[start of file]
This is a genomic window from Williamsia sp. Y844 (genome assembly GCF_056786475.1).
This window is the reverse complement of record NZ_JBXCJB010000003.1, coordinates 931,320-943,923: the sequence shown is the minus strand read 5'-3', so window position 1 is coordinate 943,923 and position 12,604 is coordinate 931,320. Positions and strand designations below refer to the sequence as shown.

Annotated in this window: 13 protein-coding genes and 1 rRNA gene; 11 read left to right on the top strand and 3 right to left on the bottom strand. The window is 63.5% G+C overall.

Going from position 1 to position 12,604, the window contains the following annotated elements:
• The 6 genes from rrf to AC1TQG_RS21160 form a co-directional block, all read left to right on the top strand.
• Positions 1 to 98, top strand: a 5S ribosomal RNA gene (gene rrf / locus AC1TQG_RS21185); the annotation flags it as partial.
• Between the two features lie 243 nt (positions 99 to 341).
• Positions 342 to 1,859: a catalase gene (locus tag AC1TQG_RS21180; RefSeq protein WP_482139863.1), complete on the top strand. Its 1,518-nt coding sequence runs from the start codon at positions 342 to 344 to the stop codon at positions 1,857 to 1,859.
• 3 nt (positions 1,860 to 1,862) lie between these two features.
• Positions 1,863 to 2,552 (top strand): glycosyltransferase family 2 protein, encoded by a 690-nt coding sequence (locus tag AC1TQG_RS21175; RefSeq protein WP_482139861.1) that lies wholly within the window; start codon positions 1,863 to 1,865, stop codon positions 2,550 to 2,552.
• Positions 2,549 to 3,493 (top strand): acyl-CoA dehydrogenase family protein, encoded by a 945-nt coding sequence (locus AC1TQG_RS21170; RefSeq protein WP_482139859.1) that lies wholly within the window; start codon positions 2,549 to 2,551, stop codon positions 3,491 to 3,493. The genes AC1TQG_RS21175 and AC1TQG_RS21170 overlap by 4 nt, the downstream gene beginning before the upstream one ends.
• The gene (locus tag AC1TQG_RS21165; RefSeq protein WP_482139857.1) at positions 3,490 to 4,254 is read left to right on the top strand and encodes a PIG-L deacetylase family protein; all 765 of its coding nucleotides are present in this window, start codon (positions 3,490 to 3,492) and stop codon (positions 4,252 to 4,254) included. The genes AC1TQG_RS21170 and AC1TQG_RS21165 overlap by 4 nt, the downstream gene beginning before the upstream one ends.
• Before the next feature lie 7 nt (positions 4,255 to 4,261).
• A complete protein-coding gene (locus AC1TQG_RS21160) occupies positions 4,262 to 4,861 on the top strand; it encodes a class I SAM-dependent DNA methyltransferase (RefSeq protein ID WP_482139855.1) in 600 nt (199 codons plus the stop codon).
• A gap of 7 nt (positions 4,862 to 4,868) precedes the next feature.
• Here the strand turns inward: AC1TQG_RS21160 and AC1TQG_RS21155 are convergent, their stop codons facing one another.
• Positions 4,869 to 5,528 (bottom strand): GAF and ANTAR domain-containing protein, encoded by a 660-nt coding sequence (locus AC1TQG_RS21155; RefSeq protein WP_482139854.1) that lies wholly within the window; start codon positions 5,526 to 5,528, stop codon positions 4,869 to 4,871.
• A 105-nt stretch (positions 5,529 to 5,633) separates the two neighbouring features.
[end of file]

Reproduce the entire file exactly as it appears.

This is a genomic window from Williamsia sp. Y844 (genome assembly GCF_056786475.1).
This window is the reverse complement of record NZ_JBXCJB010000003.1, coordinates 931,320-943,923: the sequence shown is the minus strand read 5'-3', so window position 1 is coordinate 943,923 and position 12,604 is coordinate 931,320. Positions and strand designations below refer to the sequence as shown.

Annotated in this window: 13 protein-coding genes and 1 rRNA gene; 11 read left to right on the top strand and 3 right to left on the bottom strand. The window is 63.5% G+C overall.

Going from position 1 to position 12,604, the window contains the following annotated elements:
• The 6 genes from rrf to AC1TQG_RS21160 form a co-directional block, all read left to right on the top strand.
• Positions 1 to 98, top strand: a 5S ribosomal RNA gene (gene rrf / locus AC1TQG_RS21185); the annotation flags it as partial.
• Between the two features lie 243 nt (positions 99 to 341).
• Positions 342 to 1,859: a catalase gene (locus tag AC1TQG_RS21180; RefSeq protein WP_482139863.1), complete on the top strand. Its 1,518-nt coding sequence runs from the start codon at positions 342 to 344 to the stop codon at positions 1,857 to 1,859.
• 3 nt (positions 1,860 to 1,862) lie between these two features.
• Positions 1,863 to 2,552 (top strand): glycosyltransferase family 2 protein, encoded by a 690-nt coding sequence (locus tag AC1TQG_RS21175; RefSeq protein WP_482139861.1) that lies wholly within the window; start codon positions 1,863 to 1,865, stop codon positions 2,550 to 2,552.
• Positions 2,549 to 3,493 (top strand): acyl-CoA dehydrogenase family protein, encoded by a 945-nt coding sequence (locus AC1TQG_RS21170; RefSeq protein WP_482139859.1) that lies wholly within the window; start codon positions 2,549 to 2,551, stop codon positions 3,491 to 3,493. The genes AC1TQG_RS21175 and AC1TQG_RS21170 overlap by 4 nt, the downstream gene beginning before the upstream one ends.
• The gene (locus tag AC1TQG_RS21165; RefSeq protein WP_482139857.1) at positions 3,490 to 4,254 is read left to right on the top strand and encodes a PIG-L deacetylase family protein; all 765 of its coding nucleotides are present in this window, start codon (positions 3,490 to 3,492) and stop codon (positions 4,252 to 4,254) included. The genes AC1TQG_RS21170 and AC1TQG_RS21165 overlap by 4 nt, the downstream gene beginning before the upstream one ends.
• Before the next feature lie 7 nt (positions 4,255 to 4,261).
• A complete protein-coding gene (locus AC1TQG_RS21160) occupies positions 4,262 to 4,861 on the top strand; it encodes a class I SAM-dependent DNA methyltransferase (RefSeq protein ID WP_482139855.1) in 600 nt (199 codons plus the stop codon).
• A gap of 7 nt (positions 4,862 to 4,868) precedes the next feature.
• Here the strand turns inward: AC1TQG_RS21160 and AC1TQG_RS21155 are convergent, their stop codons facing one another.
• Positions 4,869 to 5,528 (bottom strand): GAF and ANTAR domain-containing protein, encoded by a 660-nt coding sequence (locus AC1TQG_RS21155; RefSeq protein WP_482139854.1) that lies wholly within the window; start codon positions 5,526 to 5,528, stop codon positions 4,869 to 4,871.
• A 105-nt stretch (positions 5,529 to 5,633) separates the two neighbouring features.